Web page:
We had arrived in Seward Alaska on a grey and misty morning at the end of our week-long cruise from Vancouver (see here)
Our train up to Anchorage was not due to board till early evening so, having secured our luggage at the station, we headed into town to see what was on offer.
Seward is a port city in southern Alaska, set in an inlet on the Kenai Peninsula. The Kenai Fjords National Park is situated to the west of the town, though unfortunately we didn’t have a chance to explore it. It sounds as spectacular as the Glacier Bay National Park we had visited on our cruise a couple of days earlier (see here). The national park is a place where glaciers flow from the Harding Icefield into coastal fjords surrounded by mountains and pristine wilderness.
There were similarities to the south-east peninsula of Alaska where we had spent the past week. Misty grey skies and pretty wooden buildings, including a couple of churches, were reminiscent of Scotland or Scandinavia. The shops were just opening up. Predictably there were quite a few souvenir places designed to attract the tourists coming off the boats and train but also authentic looking bars and eateries too. It was a quaint mixture but you did have a feeling you were in a very remote part of the world.
We had seen the Alaska SeaLife Centre advertised and since it was on the far edge of town decided to head there first to avoid disappointment in case we ran out of time later on. We spent the next couple of hours or so there and it was a memorable experience. We learnt so much about the local wildlife and the delicate ecosystem in Alaska during our visit. Whales and porpoises live in the waters of the fjords and the SeaLife Centre rehabilitates many injured and ill animals, especially seals and puffins.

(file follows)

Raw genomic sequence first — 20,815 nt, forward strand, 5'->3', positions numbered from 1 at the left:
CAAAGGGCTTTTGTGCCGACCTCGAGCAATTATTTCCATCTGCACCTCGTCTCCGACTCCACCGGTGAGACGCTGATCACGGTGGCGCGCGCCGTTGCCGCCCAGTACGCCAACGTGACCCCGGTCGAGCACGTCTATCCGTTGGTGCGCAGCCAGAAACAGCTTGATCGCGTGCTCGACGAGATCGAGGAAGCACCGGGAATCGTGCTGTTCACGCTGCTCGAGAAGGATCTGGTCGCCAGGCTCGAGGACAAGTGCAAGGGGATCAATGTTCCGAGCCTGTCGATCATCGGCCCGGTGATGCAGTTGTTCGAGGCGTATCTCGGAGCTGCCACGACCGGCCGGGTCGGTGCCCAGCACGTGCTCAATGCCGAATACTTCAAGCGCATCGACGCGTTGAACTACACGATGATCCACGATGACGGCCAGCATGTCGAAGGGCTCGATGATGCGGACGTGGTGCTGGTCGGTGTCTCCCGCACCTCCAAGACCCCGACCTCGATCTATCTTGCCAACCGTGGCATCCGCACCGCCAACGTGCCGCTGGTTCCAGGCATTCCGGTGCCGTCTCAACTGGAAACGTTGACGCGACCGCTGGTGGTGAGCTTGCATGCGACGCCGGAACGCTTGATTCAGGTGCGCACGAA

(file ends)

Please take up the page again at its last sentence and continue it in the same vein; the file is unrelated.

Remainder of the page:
We loved the interactive displays and the chance to see cute animals, such as the sea otters, on the road to recovery. Some of the photos are a little blurry, which makes the antics of the seals a little hard to see, but hopefully the photos create an impression of what our experience was like. The puffins were a particular favourite of mine too.
Unfortunately with the onset of the Covid 19 pandemic and the ceasing of cruises up to Alaska, the SeaLife Centre ran into severe financial difficulties and was facing permanent closure. A major fundraising campaign has meant it has been able to stay open during the northern winter (see here for an article I found in the Anchorage Daily News). However there are still concerns over its viability going forward in the summer unless tourism can resume.
By the time we had finished our tour round the SeaLife Centre it was nearly lunchtime and we rejoined our friends in the Seward Brewing Company for a hearty Alaskan meal. Salmon featured heavily on the menu! It happens to be one of my favourite foods and was simply delicious. Since it was pouring with rain we were somewhat restricted in the activities we could do – really staying indoors was the best option. Having made our way back into the town centre, courtesy of a lift from some locals, we ended up at one of the bars along the main street. We enjoyed a late afternoon aperitif (if that’s the right word?) before heading back to the harbour to retrieve our luggage and check in for our train journey up to Anchorage, which I’ll cover in the next post.